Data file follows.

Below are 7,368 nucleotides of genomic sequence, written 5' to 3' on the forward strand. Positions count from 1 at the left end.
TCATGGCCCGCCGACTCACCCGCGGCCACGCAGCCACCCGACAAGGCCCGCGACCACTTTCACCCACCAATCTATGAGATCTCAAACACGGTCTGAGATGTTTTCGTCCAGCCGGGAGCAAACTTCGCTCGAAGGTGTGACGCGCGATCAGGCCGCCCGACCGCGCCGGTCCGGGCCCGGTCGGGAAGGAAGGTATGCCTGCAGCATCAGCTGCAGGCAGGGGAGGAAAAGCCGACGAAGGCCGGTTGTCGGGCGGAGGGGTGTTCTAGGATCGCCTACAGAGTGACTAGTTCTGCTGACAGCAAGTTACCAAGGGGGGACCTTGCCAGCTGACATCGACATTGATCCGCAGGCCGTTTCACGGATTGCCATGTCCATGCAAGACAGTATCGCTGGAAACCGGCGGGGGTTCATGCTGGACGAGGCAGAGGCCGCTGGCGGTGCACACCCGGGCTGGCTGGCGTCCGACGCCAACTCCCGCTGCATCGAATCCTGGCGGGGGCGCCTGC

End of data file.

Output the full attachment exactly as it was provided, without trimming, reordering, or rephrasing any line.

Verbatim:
Below are 7,368 nucleotides of genomic sequence, written 5' to 3' on the forward strand. Positions count from 1 at the left end.
TCATGGCCCGCCGACTCACCCGCGGCCACGCAGCCACCCGACAAGGCCCGCGACCACTTTCACCCACCAATCTATGAGATCTCAAACACGGTCTGAGATGTTTTCGTCCAGCCGGGAGCAAACTTCGCTCGAAGGTGTGACGCGCGATCAGGCCGCCCGACCGCGCCGGTCCGGGCCCGGTCGGGAAGGAAGGTATGCCTGCAGCATCAGCTGCAGGCAGGGGAGGAAAAGCCGACGAAGGCCGGTTGTCGGGCGGAGGGGTGTTCTAGGATCGCCTACAGAGTGACTAGTTCTGCTGACAGCAAGTTACCAAGGGGGGACCTTGCCAGCTGACATCGACATTGATCCGCAGGCCGTTTCACGGATTGCCATGTCCATGCAAGACAGTATCGCTGGAAACCGGCGGGGGTTCATGCTGGACGAGGCAGAGGCCGCTGGCGGTGCACACCCGGGCTGGCTGGCGTCCGACGCCAACTCCCGCTGCATCGAATCCTGGCGGGGGCGCCTGC